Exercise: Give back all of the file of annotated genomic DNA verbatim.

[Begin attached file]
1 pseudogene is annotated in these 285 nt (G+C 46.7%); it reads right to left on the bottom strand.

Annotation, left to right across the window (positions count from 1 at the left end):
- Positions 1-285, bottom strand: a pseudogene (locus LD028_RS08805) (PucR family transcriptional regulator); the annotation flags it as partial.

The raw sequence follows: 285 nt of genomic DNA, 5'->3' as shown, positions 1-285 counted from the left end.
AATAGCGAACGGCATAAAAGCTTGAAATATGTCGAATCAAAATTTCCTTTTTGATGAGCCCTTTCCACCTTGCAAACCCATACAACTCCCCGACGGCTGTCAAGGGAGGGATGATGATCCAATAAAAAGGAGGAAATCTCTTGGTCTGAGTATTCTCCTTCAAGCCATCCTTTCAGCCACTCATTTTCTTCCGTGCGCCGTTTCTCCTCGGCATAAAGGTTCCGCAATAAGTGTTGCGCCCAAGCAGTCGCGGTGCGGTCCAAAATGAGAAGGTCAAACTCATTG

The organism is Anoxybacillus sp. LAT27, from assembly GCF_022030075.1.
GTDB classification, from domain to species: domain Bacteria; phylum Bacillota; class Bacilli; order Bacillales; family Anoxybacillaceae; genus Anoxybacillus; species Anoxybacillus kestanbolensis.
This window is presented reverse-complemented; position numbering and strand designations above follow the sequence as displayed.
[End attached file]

1 pseudogene is annotated in these 285 nt (G+C 46.7%); it reads right to left on the bottom strand.

Annotation, left to right across the window (positions count from 1 at the left end):
- Positions 1-285, bottom strand: a pseudogene (locus LD028_RS08805) (PucR family transcriptional regulator); the annotation flags it as partial.

The raw sequence follows: 285 nt of genomic DNA, 5'->3' as shown, positions 1-285 counted from the left end.
AATAGCGAACGGCATAAAAGCTTGAAATATGTCGAATCAAAATTTCCTTTTTGATGAGCCCTTTCCACCTTGCAAACCCATACAACTCCCCGACGGCTGTCAAGGGAGGGATGATGATCCAATAAAAAGGAGGAAATCTCTTGGTCTGAGTATTCTCCTTCAAGCCATCCTTTCAGCCACTCATTTTCTTCCGTGCGCCGTTTCTCCTCGGCATAAAGGTTCCGCAATAAGTGTTGCGCCCAAGCAGTCGCGGTGCGGTCCAAAATGAGAAGGTCAAACTCATTG

The organism is Anoxybacillus sp. LAT27, from assembly GCF_022030075.1.
GTDB classification, from domain to species: domain Bacteria; phylum Bacillota; class Bacilli; order Bacillales; family Anoxybacillaceae; genus Anoxybacillus; species Anoxybacillus kestanbolensis.
This window is presented reverse-complemented; position numbering and strand designations above follow the sequence as displayed.